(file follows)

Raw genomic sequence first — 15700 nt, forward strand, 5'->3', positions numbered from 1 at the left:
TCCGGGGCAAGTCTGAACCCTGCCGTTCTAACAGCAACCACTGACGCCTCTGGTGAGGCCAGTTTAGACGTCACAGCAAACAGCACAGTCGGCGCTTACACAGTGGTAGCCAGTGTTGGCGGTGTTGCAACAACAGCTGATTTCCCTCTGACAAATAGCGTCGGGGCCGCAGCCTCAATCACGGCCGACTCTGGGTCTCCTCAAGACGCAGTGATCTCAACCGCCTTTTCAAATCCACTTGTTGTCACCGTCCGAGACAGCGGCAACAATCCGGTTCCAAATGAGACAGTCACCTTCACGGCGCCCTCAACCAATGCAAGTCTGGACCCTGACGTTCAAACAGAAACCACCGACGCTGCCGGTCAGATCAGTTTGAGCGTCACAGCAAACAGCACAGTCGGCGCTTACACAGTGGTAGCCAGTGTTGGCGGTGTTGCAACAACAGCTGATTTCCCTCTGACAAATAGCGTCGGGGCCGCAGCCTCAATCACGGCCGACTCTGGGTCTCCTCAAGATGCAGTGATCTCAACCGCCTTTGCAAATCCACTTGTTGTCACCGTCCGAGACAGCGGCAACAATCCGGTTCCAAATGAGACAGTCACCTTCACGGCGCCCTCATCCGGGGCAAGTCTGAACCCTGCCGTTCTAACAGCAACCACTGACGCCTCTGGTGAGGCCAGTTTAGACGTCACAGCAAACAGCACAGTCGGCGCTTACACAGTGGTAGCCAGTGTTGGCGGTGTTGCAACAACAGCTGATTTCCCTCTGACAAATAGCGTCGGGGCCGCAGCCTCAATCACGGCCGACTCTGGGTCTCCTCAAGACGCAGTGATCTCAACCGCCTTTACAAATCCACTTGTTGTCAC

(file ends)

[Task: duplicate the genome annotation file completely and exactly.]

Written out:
Raw genomic sequence first — 15700 nt, forward strand, 5'->3', positions numbered from 1 at the left:
TCCGGGGCAAGTCTGAACCCTGCCGTTCTAACAGCAACCACTGACGCCTCTGGTGAGGCCAGTTTAGACGTCACAGCAAACAGCACAGTCGGCGCTTACACAGTGGTAGCCAGTGTTGGCGGTGTTGCAACAACAGCTGATTTCCCTCTGACAAATAGCGTCGGGGCCGCAGCCTCAATCACGGCCGACTCTGGGTCTCCTCAAGACGCAGTGATCTCAACCGCCTTTTCAAATCCACTTGTTGTCACCGTCCGAGACAGCGGCAACAATCCGGTTCCAAATGAGACAGTCACCTTCACGGCGCCCTCAACCAATGCAAGTCTGGACCCTGACGTTCAAACAGAAACCACCGACGCTGCCGGTCAGATCAGTTTGAGCGTCACAGCAAACAGCACAGTCGGCGCTTACACAGTGGTAGCCAGTGTTGGCGGTGTTGCAACAACAGCTGATTTCCCTCTGACAAATAGCGTCGGGGCCGCAGCCTCAATCACGGCCGACTCTGGGTCTCCTCAAGATGCAGTGATCTCAACCGCCTTTGCAAATCCACTTGTTGTCACCGTCCGAGACAGCGGCAACAATCCGGTTCCAAATGAGACAGTCACCTTCACGGCGCCCTCATCCGGGGCAAGTCTGAACCCTGCCGTTCTAACAGCAACCACTGACGCCTCTGGTGAGGCCAGTTTAGACGTCACAGCAAACAGCACAGTCGGCGCTTACACAGTGGTAGCCAGTGTTGGCGGTGTTGCAACAACAGCTGATTTCCCTCTGACAAATAGCGTCGGGGCCGCAGCCTCAATCACGGCCGACTCTGGGTCTCCTCAAGACGCAGTGATCTCAACCGCCTTTACAAATCCACTTGTTGTCAC